Toby goes to work for the circus

A colorful circus parade through the main street of Guilford, a small American town of 50 years ago, attracts young Toby Tyler. He follows it to the big tent where, lacking money for a ticket, he meets a fast-talking lemonade and peanut vendor named Harry Tupper. Seeking a helper, Tupper offers the boy a job but Toby explains he is needed by his Aunt Olive and Uncle Daniel on their farm. Toby, an orphan, gets home late and is berated by his harsh uncle. Made to feel that he is thoroughly useless, he runs away to work for Harry Tupper. Toby soon learns that his employer is no Lord Bountiful. But there are compensations. He meets a variety of circus folk: show owner Colonel Sam Castle, strong man Ben Cotter, head clown Sam Treat, a pretty equestrienne his own age, Mademoiselle Jeanette and her partner, Ajax. (Click photo to hear Henry talk).

He also meets a mischievous little chimpanzee whom he names Mr. Stubbs. Toby is riding the monkey wagon with Ben and Mr. Stubbs when the circus parades into Woodvale. There an exploding firecracker frightens their team. The horses bolt, overturning the wagon and setting free Mr. Stubbs and his fellow simians. Pandemonium results. Mr. Stubbs creates his share by terrorizing the town with a loaded revolver. Some days later, Toby is chatting with Mlle. Jeanette when Ajax, showing off on horseback, injures himself in a fall. Toby has led the girl to think he can ride, and she tells this to Col. Castle. Almost before he realizes it, Toby is being groomed as Ajax's successor. Toby, troubled by conscience and a sincere desire to return home with money for his uncle, decides he must leave the circus. But Mr. Stubbs thwarts him by stealing and scattering his savings.

Mr. Stubbs
Tupper finds Toby

On the night of his triumphant professional debut, Toby discovers that Harry Tupper has withheld all mail from Aunt Olive and Uncle Daniel. Belatedly reading that he is needed and missed on the farm, he immediately sets out for Guilford. Mr. Stubbs follows and overtakes him. Meanwhile, an angry Harry Tupper has started after Toby and the supposedly stolen chimp, reporting their absence to several individuals along the way including a bobcat hunter named Jim Weaver. Toby and the chimpanzee are hiding from Tupper when Weaver, alerted to movements in the treetops, fires and hits Mr. Stubbs. Leaving his friend for dead, Toby sobbingly rides back to the circus with Tupper.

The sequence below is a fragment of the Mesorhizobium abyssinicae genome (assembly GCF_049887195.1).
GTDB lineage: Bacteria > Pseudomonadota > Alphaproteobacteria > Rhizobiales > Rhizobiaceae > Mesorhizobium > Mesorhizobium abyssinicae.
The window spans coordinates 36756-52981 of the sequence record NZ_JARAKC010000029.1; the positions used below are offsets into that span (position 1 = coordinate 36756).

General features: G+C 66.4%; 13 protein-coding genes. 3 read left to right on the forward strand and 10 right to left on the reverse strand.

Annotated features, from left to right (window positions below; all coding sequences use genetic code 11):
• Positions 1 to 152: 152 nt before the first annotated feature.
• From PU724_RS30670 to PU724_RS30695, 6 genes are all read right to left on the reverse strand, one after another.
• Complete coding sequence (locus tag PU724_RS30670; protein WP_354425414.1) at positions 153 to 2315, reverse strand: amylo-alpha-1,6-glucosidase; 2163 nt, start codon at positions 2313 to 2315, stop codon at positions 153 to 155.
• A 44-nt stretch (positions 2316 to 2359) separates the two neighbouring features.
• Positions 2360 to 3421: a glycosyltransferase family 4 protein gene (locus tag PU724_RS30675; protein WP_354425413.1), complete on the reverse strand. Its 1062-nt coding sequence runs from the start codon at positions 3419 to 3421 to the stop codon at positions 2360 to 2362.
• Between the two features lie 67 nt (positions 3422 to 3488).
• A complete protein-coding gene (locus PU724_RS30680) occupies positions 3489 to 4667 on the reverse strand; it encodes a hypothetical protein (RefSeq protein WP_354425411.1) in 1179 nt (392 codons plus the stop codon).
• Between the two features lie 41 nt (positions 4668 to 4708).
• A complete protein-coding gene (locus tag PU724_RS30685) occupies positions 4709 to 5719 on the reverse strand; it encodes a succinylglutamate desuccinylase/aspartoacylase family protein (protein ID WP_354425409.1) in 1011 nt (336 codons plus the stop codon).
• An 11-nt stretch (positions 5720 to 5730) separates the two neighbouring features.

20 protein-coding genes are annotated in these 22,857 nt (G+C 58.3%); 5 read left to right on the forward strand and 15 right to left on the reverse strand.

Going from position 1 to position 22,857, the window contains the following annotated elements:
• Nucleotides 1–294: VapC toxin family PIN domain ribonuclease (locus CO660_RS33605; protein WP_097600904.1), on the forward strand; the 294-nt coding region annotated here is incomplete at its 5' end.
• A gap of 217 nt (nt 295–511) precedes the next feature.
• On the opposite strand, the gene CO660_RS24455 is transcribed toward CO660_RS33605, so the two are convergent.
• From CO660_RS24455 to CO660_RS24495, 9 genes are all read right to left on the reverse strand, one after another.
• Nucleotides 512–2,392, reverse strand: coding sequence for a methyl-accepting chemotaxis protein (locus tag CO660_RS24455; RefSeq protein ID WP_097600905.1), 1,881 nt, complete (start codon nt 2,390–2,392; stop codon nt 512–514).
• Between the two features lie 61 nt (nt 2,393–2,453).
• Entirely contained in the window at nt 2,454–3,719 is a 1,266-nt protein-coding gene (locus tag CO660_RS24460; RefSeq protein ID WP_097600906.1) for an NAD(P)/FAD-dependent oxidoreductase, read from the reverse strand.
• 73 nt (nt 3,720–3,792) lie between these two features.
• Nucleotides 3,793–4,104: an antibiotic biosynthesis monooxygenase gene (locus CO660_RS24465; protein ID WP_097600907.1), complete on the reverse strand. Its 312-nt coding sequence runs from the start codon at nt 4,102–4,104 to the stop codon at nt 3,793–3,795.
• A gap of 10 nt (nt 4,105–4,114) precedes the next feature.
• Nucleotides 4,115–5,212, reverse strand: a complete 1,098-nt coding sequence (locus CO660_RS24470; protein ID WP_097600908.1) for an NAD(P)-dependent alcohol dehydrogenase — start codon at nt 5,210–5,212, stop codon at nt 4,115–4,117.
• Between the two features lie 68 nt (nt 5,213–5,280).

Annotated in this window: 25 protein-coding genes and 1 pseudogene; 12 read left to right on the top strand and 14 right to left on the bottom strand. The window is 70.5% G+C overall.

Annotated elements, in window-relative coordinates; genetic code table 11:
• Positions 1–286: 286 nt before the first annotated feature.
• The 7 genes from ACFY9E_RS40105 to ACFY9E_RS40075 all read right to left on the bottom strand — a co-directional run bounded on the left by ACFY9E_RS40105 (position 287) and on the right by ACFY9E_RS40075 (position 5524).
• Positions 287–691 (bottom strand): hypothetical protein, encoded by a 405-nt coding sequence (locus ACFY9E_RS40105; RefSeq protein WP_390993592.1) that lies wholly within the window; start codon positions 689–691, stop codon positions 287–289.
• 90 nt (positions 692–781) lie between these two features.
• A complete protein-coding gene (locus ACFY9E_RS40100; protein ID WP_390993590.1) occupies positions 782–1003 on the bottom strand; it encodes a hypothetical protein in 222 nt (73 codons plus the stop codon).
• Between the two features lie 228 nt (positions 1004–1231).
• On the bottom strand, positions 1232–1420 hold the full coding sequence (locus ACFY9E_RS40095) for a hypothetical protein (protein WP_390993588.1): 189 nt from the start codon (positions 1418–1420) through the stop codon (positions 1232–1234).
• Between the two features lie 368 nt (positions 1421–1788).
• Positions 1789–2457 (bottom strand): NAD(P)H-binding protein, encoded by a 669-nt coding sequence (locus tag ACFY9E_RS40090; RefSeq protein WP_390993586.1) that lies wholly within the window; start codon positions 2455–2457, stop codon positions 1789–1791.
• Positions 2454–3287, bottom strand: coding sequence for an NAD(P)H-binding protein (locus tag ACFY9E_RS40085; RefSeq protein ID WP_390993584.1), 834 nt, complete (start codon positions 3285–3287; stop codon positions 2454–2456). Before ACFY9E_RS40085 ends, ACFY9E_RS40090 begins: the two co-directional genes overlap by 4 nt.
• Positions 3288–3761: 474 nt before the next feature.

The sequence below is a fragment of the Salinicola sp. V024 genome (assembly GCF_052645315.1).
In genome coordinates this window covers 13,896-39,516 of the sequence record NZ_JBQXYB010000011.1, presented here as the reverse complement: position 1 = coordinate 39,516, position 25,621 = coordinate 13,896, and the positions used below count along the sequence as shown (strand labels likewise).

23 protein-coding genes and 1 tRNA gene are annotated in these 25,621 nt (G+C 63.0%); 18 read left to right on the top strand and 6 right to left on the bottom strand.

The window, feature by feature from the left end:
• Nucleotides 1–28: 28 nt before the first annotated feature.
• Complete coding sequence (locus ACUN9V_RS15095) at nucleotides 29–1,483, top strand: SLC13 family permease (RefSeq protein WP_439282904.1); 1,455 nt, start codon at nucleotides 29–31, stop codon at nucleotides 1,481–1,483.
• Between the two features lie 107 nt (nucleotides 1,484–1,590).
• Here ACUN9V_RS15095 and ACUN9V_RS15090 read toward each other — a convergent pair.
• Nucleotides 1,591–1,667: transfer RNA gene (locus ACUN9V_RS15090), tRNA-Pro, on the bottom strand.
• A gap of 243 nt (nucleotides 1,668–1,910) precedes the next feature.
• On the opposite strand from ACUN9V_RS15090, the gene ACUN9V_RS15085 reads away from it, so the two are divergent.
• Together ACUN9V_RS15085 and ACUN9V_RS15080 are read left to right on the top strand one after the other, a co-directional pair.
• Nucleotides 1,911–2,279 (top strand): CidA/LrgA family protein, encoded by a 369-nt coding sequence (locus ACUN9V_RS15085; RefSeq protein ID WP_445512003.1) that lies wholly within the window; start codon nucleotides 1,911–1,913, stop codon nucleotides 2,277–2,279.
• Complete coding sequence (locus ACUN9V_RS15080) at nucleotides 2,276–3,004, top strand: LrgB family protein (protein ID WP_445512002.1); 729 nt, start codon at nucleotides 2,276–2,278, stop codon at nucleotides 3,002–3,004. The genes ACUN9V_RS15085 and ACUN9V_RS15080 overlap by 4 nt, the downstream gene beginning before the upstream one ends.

There he is greeted warmly by his aunt and uncle, notified through Ben Cotter. But although he is welcomed back by everyone, Toby grieves for Mr. Stubbs. It is an exciting moment, then, when Jim Weaver appears unexpectedly with the lamented chimp. Except for a flesh wound, now nearly healed, Mr. Stubbs is as good as ever. He is so sound, in fact, that when Toby, now Monsieur Toby, equestrian extraordinaire, performs his daring rosin-back act, the chimpanzee joins him in a show-stopping climax which promises to produce a new circus star; Monsieur Stubbs! (Click photo to the right to hear Gene talk!)

Mr. Stubbs is alive
Walt staged the greatest show on earth

BEHIND THE SCENES: As a circus showman, Walt Disney is right there pitching with Ringling, Barnum and Bailey. Walt has staged the gayest show on earth for his old-timey circus drama, "Toby Tyler." The whoopdedoo of a marching band followed by 14 gilded wagons, a steam calliope, battalions of buffoons, wild animals and peerless performers from exotic places has turned his back lot into a wonderland unmatched since the heyday of the Big Top. "What a spectacle!" exclaims Disney. "A treat for the youngsters who have never seen a circus and for their elders who remember it."

Stars of Walt's story about a runaway boy who seeks his fortune with a traveling tent show of 50 years ago are Kevin Corcoran, Henry Calvin, Gene Sheldon, Bob Sweeney, Richard Eastham, James Drury and Barbara Beaird. Sheldon and Calvin are teamed again as circus performers. Sheldon, who won tv fame as the deaf-mute Bernardo in "Zorro", is both touching and hilarious as Sam Treat, head clown and medic to ailing members of the circus menagerie. Calvin, in his first dramatic role, an about-face from his celebrated buffoonery as clumsy Sgt. Garcia in "Zorro", is seen as Ben Cotter, a king sized, hard muscled, soft-hearted strong man who protects young Toby.

Gene Sheldon and Henry Calvin together again
Mr. Stubbs takes direction like a veteran